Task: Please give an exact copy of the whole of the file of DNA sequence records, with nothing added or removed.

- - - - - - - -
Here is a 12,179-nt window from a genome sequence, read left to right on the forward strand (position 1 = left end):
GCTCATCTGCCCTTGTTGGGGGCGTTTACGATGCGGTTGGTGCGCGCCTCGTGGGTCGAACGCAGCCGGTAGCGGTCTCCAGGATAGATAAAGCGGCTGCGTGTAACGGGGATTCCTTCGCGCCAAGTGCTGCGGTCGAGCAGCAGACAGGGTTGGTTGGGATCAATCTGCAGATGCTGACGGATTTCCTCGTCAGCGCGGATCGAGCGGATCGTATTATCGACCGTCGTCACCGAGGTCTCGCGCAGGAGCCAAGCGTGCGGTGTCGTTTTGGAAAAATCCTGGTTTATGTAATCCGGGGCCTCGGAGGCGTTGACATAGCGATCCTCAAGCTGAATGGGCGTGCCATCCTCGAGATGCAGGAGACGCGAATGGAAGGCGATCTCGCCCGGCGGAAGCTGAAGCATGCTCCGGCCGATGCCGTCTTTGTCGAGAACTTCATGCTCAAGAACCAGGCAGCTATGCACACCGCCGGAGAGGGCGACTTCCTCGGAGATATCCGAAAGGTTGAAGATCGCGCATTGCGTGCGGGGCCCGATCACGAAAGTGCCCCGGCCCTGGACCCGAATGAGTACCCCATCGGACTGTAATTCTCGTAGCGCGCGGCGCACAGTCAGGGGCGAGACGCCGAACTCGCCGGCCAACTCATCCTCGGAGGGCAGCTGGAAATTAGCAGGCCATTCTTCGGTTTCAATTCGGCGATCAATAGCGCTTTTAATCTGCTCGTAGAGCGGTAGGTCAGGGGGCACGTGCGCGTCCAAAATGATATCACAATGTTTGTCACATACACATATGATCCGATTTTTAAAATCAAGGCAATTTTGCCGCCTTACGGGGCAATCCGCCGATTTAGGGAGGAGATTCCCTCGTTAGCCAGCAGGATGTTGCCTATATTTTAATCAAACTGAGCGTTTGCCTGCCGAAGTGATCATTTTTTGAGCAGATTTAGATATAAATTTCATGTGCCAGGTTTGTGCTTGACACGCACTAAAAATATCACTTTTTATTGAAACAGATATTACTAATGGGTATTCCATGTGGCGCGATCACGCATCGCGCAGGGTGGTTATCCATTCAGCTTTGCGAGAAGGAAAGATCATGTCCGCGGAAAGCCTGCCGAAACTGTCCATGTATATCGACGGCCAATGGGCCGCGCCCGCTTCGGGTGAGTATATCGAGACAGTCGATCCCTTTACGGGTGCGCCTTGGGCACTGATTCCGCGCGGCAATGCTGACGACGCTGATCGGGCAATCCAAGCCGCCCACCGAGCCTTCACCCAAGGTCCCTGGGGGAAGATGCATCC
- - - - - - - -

Here is a 12,179-nt window from a genome sequence, read left to right on the forward strand (position 1 = left end):
GCTCATCTGCCCTTGTTGGGGGCGTTTACGATGCGGTTGGTGCGCGCCTCGTGGGTCGAACGCAGCCGGTAGCGGTCTCCAGGATAGATAAAGCGGCTGCGTGTAACGGGGATTCCTTCGCGCCAAGTGCTGCGGTCGAGCAGCAGACAGGGTTGGTTGGGATCAATCTGCAGATGCTGACGGATTTCCTCGTCAGCGCGGATCGAGCGGATCGTATTATCGACCGTCGTCACCGAGGTCTCGCGCAGGAGCCAAGCGTGCGGTGTCGTTTTGGAAAAATCCTGGTTTATGTAATCCGGGGCCTCGGAGGCGTTGACATAGCGATCCTCAAGCTGAATGGGCGTGCCATCCTCGAGATGCAGGAGACGCGAATGGAAGGCGATCTCGCCCGGCGGAAGCTGAAGCATGCTCCGGCCGATGCCGTCTTTGTCGAGAACTTCATGCTCAAGAACCAGGCAGCTATGCACACCGCCGGAGAGGGCGACTTCCTCGGAGATATCCGAAAGGTTGAAGATCGCGCATTGCGTGCGGGGCCCGATCACGAAAGTGCCCCGGCCCTGGACCCGAATGAGTACCCCATCGGACTGTAATTCTCGTAGCGCGCGGCGCACAGTCAGGGGCGAGACGCCGAACTCGCCGGCCAACTCATCCTCGGAGGGCAGCTGGAAATTAGCAGGCCATTCTTCGGTTTCAATTCGGCGATCAATAGCGCTTTTAATCTGCTCGTAGAGCGGTAGGTCAGGGGGCACGTGCGCGTCCAAAATGATATCACAATGTTTGTCACATACACATATGATCCGATTTTTAAAATCAAGGCAATTTTGCCGCCTTACGGGGCAATCCGCCGATTTAGGGAGGAGATTCCCTCGTTAGCCAGCAGGATGTTGCCTATATTTTAATCAAACTGAGCGTTTGCCTGCCGAAGTGATCATTTTTTGAGCAGATTTAGATATAAATTTCATGTGCCAGGTTTGTGCTTGACACGCACTAAAAATATCACTTTTTATTGAAACAGATATTACTAATGGGTATTCCATGTGGCGCGATCACGCATCGCGCAGGGTGGTTATCCATTCAGCTTTGCGAGAAGGAAAGATCATGTCCGCGGAAAGCCTGCCGAAACTGTCCATGTATATCGACGGCCAATGGGCCGCGCCCGCTTCGGGTGAGTATATCGAGACAGTCGATCCCTTTACGGGTGCGCCTTGGGCACTGATTCCGCGCGGCAATGCTGACGACGCTGATCGGGCAATCCAAGCCGCCCACCGAGCCTTCACCCAAGGTCCCTGGGGGAAGATGCATCC